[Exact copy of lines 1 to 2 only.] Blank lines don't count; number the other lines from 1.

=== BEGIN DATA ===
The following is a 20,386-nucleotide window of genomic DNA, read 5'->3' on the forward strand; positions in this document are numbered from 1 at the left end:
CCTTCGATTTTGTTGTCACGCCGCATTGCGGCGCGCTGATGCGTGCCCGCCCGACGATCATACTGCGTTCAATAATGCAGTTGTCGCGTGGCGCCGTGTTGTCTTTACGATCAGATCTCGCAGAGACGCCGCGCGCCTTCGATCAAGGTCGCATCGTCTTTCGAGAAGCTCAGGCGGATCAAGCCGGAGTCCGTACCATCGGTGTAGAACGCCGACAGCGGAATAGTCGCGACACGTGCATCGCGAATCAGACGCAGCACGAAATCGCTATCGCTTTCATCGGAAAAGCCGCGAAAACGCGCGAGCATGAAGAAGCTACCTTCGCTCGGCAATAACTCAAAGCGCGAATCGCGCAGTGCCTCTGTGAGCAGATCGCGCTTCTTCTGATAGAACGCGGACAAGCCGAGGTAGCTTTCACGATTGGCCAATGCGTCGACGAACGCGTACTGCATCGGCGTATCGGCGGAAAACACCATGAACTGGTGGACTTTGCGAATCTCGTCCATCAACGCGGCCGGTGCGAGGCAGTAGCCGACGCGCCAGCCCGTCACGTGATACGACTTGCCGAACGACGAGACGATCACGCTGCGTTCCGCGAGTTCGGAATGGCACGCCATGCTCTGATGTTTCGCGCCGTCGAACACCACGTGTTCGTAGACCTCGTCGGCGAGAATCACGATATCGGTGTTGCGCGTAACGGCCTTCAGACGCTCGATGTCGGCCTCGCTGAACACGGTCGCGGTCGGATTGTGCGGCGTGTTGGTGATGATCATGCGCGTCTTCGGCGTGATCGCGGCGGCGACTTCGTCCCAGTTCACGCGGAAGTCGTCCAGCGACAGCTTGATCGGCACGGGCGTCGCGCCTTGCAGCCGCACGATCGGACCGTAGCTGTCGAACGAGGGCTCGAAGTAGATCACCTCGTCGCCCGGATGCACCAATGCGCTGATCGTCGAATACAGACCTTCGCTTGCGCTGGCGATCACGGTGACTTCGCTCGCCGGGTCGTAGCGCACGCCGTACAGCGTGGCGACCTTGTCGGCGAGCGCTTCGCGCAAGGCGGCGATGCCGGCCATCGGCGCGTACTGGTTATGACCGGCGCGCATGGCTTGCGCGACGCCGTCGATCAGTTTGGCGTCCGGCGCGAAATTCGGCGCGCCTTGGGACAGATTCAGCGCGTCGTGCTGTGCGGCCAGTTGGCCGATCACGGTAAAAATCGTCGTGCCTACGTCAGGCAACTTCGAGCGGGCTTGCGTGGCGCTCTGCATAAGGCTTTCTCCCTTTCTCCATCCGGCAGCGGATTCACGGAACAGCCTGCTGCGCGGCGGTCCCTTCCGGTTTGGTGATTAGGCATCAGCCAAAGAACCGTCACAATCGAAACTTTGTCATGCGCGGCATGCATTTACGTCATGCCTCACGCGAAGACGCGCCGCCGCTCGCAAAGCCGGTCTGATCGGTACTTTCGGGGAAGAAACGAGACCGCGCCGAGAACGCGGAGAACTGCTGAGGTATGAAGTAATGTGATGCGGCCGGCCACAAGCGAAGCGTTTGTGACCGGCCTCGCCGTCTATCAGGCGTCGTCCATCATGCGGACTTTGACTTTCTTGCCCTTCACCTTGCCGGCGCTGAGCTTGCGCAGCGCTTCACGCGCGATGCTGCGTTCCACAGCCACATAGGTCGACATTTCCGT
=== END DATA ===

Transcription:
The following is a 20,386-nucleotide window of genomic DNA, read 5'->3' on the forward strand; positions in this document are numbered from 1 at the left end:
CCTTCGATTTTGTTGTCACGCCGCATTGCGGCGCGCTGATGCGTGCCCGCCCGACGATCATACTGCGTTCAATAATGCAGTTGTCGCGTGGCGCCGTGTTGTCTTTACGATCAGATCTCGCAGAGACGCCGCGCGCCTTCGATCAAGGTCGCATCGTCTTTCGAGAAGCTCAGGCGGATCAAGCCGGAGTCCGTACCATCGGTGTAGAACGCCGACAGCGGAATAGTCGCGACACGTGCATCGCGAATCAGACGCAGCACGAAATCGCTATCGCTTTCATCGGAAAAGCCGCGAAAACGCGCGAGCATGAAGAAGCTACCTTCGCTCGGCAATAACTCAAAGCGCGAATCGCGCAGTGCCTCTGTGAGCAGATCGCGCTTCTTCTGATAGAACGCGGACAAGCCGAGGTAGCTTTCACGATTGGCCAATGCGTCGACGAACGCGTACTGCATCGGCGTATCGGCGGAAAACACCATGAACTGGTGGACTTTGCGAATCTCGTCCATCAACGCGGCCGGTGCGAGGCAGTAGCCGACGCGCCAGCCCGTCACGTGATACGACTTGCCGAACGACGAGACGATCACGCTGCGTTCCGCGAGTTCGGAATGGCACGCCATGCTCTGATGTTTCGCGCCGTCGAACACCACGTGTTCGTAGACCTCGTCGGCGAGAATCACGATATCGGTGTTGCGCGTAACGGCCTTCAGACGCTCGATGTCGGCCTCGCTGAACACGGTCGCGGTCGGATTGTGCGGCGTGTTGGTGATGATCATGCGCGTCTTCGGCGTGATCGCGGCGGCGACTTCGTCCCAGTTCACGCGGAAGTCGTCCAGCGACAGCTTGATCGGCACGGGCGTCGCGCCTTGCAGCCGCACGATCGGACCGTAGCTGTCGAACGAGGGCTCGAAGTAGATCACCTCGTCGCCCGGATGCACCAATGCGCTGATCGTCGAATACAGACCTTCGCTTGCGCTGGCGATCACGGTGACTTCGCTCGCCGGGTCGTAGCGCACGCCGTACAGCGTGGCGACCTTGTCGGCGAGCGCTTCGCGCAAGGCGGCGATGCCGGCCATCGGCGCGTACTGGTTATGACCGGCGCGCATGGCTTGCGCGACGCCGTCGATCAGTTTGGCGTCCGGCGCGAAATTCGGCGCGCCTTGGGACAGATTCAGCGCGTCGTGCTGTGCGGCCAGTTGGCCGATCACGGTAAAAATCGTCGTGCCTACGTCAGGCAACTTCGAGCGGGCTTGCGTGGCGCTCTGCATAAGGCTTTCTCCCTTTCTCCATCCGGCAGCGGATTCACGGAACAGCCTGCTGCGCGGCGGTCCCTTCCGGTTTGGTGATTAGGCATCAGCCAAAGAACCGTCACAATCGAAACTTTGTCATGCGCGGCATGCATTTACGTCATGCCTCACGCGAAGACGCGCCGCCGCTCGCAAAGCCGGTCTGATCGGTACTTTCGGGGAAGAAACGAGACCGCGCCGAGAACGCGGAGAACTGCTGAGGTATGAAGTAATGTGATGCGGCCGGCCACAAGCGAAGCGTTTGTGACCGGCCTCGCCGTCTATCAGGCGTCGTCCATCATGCGGACTTTGACTTTCTTGCCCTTCACCTTGCCGGCGCTGAGCTTGCGCAGCGCTTCACGCGCGATGCTGCGTTCCACAGCCACATAGGTCGACATTTCCGT